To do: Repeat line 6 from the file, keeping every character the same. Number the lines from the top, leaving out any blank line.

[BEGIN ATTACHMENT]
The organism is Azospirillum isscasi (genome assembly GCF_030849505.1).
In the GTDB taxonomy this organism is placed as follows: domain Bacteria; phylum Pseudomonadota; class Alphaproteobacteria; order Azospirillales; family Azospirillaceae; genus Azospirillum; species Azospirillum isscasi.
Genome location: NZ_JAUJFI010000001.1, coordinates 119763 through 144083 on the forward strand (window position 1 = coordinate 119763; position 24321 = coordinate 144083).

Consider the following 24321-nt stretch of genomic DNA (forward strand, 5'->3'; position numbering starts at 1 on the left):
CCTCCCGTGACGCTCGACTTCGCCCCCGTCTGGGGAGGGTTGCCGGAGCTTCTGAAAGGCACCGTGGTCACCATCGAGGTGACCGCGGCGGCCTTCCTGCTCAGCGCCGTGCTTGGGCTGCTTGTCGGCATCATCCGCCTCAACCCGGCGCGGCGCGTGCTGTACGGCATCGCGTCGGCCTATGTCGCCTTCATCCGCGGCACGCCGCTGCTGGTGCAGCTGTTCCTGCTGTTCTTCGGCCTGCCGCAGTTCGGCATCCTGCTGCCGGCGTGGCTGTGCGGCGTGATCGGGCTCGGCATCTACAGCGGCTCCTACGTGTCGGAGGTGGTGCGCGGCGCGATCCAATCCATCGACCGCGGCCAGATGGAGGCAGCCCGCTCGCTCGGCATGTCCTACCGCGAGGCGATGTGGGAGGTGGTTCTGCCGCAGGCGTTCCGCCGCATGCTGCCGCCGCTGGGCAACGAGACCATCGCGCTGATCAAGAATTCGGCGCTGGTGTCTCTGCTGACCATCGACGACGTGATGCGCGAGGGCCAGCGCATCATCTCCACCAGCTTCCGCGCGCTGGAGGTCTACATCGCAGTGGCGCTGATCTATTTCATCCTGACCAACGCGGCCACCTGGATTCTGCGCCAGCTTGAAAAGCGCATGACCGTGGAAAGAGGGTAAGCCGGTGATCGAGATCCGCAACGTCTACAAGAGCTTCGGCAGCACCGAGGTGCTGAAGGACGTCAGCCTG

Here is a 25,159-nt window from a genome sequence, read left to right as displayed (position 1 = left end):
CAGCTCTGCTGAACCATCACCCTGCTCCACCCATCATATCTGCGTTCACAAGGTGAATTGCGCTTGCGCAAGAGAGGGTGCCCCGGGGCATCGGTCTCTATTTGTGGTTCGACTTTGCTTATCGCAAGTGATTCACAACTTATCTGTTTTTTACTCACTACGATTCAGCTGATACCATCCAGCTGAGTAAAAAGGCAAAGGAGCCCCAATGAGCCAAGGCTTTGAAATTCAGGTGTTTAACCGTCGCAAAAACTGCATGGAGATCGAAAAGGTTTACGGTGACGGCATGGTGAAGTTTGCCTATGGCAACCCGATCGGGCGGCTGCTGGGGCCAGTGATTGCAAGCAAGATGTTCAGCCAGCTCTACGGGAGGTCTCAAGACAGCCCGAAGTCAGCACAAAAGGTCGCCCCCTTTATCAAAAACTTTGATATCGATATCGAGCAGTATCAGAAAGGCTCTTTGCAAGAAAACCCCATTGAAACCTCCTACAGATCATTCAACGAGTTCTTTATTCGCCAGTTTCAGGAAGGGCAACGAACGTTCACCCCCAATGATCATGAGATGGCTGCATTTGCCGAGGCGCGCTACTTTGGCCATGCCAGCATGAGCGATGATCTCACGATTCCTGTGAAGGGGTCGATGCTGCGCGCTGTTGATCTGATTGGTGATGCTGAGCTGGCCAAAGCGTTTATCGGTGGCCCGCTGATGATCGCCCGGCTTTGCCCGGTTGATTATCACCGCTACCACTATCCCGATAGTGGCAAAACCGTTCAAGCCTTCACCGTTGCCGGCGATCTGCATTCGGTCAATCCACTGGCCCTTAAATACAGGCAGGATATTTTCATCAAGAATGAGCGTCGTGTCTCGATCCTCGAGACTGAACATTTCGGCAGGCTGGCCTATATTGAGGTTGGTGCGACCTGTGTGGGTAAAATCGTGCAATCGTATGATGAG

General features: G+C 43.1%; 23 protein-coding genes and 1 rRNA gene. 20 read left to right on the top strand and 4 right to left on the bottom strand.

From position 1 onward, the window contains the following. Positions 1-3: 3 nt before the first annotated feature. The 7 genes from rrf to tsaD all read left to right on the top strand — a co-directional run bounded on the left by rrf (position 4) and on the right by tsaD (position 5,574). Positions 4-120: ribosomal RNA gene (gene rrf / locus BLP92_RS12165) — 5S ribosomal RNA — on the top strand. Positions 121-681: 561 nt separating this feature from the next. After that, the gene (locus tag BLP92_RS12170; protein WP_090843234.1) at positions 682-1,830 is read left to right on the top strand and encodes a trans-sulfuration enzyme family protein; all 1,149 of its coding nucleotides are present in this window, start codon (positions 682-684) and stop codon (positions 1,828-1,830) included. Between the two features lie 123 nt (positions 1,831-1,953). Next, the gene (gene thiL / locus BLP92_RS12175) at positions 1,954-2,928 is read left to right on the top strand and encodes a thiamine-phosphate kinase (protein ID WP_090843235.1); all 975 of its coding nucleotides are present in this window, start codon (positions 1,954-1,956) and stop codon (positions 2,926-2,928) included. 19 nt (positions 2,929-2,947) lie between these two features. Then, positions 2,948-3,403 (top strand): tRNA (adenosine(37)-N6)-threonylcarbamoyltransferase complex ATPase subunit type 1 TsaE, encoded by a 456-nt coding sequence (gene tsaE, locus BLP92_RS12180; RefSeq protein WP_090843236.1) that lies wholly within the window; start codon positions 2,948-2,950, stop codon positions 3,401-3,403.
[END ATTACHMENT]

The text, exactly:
Here is a 25,159-nt window from a genome sequence, read left to right as displayed (position 1 = left end):